However, this does also bring benefits because the encryption performed at each relay server means that the data passing across the network will be different at each network node. This data cannot be tracked by anyone able to monitor the links between each relay server. Also, this process implements link encryption and end-to-end encryption by default.

Weaknesses

Onion routing provides robust anonymity, but it is not infallible. Common vulnerabilities include:

Poisoned Nodes

The simplest method of overcoming the protection that onion routing offers is for a malicious actor to operate entry and exit servers listed in destination nodes as part of the available servers for network chains. This would allow the party operating these poisoned nodes to monitor network traffic for the small percentage of client devices that were unlucky enough to have selected both a poisoned entry server and a poisoned exit server. This technique cannot target specific users but still provides good untargeted intelligence gathering opportunities. There are no current solutions to counter poisoned nodes, but the probability of being unlucky and using compromised entry and exit nodes means the risks are negligible for most users.

Timing analysis techniques

While onion routing obscures the path between a client device and destination device, it does not hide any records of connections between the various devices on a network. Suppose an attacker is able to monitor traffic as it leaves the client devices and arrives at destination devices. In that case, it may still be possible to match traffic from the timing of message packets as they pass over the network. Onion routing makes this task far more complex. The more connections each relay server maintains at any given time, the harder it becomes to collect and process sufficient network traffic to perform traffic analysis. The processing power and storage requirements necessary to achieve such network analysis put this technique beyond all but the best-resourced state-backed attackers.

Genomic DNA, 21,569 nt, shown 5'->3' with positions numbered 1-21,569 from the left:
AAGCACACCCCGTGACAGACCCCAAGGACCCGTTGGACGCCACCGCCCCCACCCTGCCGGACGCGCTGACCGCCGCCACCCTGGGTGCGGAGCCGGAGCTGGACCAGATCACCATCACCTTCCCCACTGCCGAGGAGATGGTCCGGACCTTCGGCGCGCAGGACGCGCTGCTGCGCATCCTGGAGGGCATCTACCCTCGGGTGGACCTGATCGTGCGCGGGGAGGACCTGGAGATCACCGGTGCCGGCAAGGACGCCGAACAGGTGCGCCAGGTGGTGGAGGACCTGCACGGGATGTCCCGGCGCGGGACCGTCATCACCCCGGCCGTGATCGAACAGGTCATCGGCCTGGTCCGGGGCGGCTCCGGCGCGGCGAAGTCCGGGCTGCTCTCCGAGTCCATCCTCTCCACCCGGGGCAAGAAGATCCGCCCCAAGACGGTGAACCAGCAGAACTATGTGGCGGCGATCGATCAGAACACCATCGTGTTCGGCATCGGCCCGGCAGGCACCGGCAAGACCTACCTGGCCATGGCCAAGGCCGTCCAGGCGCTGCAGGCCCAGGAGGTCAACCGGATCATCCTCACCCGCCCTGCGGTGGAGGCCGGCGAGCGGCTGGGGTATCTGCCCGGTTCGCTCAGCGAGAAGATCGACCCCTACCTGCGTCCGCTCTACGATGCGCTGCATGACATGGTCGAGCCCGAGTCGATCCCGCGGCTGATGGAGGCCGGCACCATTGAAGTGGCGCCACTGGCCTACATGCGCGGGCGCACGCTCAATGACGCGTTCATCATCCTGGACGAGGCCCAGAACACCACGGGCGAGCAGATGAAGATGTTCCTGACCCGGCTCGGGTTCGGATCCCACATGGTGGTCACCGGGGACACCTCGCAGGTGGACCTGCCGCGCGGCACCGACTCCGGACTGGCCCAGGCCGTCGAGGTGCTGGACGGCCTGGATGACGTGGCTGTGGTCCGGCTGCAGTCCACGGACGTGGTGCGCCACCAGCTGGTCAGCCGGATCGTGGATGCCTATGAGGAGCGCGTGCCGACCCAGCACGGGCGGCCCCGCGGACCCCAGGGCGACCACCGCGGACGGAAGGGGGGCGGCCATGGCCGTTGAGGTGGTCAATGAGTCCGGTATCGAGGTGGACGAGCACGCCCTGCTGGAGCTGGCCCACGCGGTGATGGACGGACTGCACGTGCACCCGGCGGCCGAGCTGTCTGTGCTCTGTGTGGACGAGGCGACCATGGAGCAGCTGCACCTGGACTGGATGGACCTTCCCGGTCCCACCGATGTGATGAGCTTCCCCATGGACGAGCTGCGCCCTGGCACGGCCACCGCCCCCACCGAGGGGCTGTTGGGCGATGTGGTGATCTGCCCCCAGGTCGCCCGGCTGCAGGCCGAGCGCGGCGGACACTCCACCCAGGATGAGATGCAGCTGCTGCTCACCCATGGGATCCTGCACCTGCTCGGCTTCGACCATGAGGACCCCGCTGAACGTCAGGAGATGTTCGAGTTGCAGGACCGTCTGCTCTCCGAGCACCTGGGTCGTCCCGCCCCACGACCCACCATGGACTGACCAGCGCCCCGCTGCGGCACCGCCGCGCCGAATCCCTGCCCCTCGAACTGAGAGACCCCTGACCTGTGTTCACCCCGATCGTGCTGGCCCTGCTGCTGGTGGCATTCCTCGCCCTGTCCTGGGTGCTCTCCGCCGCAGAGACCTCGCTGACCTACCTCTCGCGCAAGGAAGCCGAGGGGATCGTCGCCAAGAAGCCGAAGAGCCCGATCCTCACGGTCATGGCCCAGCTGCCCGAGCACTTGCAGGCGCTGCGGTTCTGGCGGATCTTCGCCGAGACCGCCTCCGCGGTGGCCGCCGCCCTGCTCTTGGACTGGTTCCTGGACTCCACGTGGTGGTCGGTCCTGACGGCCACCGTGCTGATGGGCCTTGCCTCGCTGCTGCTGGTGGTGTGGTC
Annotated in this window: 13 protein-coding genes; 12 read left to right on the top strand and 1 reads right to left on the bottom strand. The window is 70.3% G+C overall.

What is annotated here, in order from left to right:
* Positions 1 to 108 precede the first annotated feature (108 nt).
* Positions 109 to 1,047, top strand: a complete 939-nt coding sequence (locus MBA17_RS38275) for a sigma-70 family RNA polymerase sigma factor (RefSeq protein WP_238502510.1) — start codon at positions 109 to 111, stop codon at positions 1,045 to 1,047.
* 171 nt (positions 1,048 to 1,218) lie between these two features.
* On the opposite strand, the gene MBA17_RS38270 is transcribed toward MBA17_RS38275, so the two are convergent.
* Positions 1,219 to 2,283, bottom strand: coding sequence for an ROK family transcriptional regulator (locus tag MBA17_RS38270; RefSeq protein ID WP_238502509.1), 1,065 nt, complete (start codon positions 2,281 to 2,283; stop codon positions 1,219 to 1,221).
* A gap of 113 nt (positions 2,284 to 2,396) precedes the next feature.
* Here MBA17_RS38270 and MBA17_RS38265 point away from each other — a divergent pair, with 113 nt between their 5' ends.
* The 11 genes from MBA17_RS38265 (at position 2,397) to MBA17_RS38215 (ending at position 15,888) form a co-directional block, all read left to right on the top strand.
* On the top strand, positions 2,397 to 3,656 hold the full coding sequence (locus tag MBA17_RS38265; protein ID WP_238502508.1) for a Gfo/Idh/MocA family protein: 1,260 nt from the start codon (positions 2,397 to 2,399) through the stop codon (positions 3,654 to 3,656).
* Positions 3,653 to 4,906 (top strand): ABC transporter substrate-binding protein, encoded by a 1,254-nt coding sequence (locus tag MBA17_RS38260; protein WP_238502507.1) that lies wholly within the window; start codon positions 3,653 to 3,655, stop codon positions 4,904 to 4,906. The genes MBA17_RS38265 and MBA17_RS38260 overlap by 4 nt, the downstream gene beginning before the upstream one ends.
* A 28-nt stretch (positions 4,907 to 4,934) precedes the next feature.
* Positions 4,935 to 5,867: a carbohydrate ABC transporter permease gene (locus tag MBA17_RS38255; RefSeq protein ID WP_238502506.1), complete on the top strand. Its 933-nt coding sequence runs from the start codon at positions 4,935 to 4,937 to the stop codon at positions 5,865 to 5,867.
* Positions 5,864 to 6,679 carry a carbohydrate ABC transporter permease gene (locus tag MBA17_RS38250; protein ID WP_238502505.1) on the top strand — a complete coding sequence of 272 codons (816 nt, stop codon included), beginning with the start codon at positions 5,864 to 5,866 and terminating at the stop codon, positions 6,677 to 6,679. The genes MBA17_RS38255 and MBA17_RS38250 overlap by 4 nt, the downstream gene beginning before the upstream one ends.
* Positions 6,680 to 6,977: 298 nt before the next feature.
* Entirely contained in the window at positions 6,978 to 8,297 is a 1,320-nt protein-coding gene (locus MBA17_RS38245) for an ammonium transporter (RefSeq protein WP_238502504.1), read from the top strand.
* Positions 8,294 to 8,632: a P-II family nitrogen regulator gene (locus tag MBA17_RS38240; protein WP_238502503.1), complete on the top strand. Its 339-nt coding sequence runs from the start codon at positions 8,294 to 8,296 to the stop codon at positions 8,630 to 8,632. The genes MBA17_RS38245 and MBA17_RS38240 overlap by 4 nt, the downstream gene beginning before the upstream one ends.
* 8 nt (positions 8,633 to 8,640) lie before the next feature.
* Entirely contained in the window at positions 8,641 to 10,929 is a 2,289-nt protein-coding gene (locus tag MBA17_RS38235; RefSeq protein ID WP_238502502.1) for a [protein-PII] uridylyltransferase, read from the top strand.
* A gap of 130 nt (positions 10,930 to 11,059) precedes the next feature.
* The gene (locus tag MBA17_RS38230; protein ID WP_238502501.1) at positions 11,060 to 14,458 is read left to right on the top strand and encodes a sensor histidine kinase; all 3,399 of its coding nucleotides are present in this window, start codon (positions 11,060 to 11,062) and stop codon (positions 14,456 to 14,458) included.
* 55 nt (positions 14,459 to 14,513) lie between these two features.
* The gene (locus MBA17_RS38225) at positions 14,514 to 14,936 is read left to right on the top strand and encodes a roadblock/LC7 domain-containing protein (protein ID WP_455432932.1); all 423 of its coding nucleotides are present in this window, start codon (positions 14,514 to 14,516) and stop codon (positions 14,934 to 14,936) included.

Compromise of a relay server can aid an attacker in undertaking such monitoring by reducing the traffic volume that requires monitoring. Still, such an attack will only be successful if the attack target happens to use the compromised relay server.

One possible solution is to obfuscate message packages by taking messages from multiple client devices and grouping them together before routing across the network chain. The amalgamated messages cannot be matched back to a message sent by a client device. This has the side effect of improving overall performance by optimizing the overall message traffic’s encryption and decryption processing.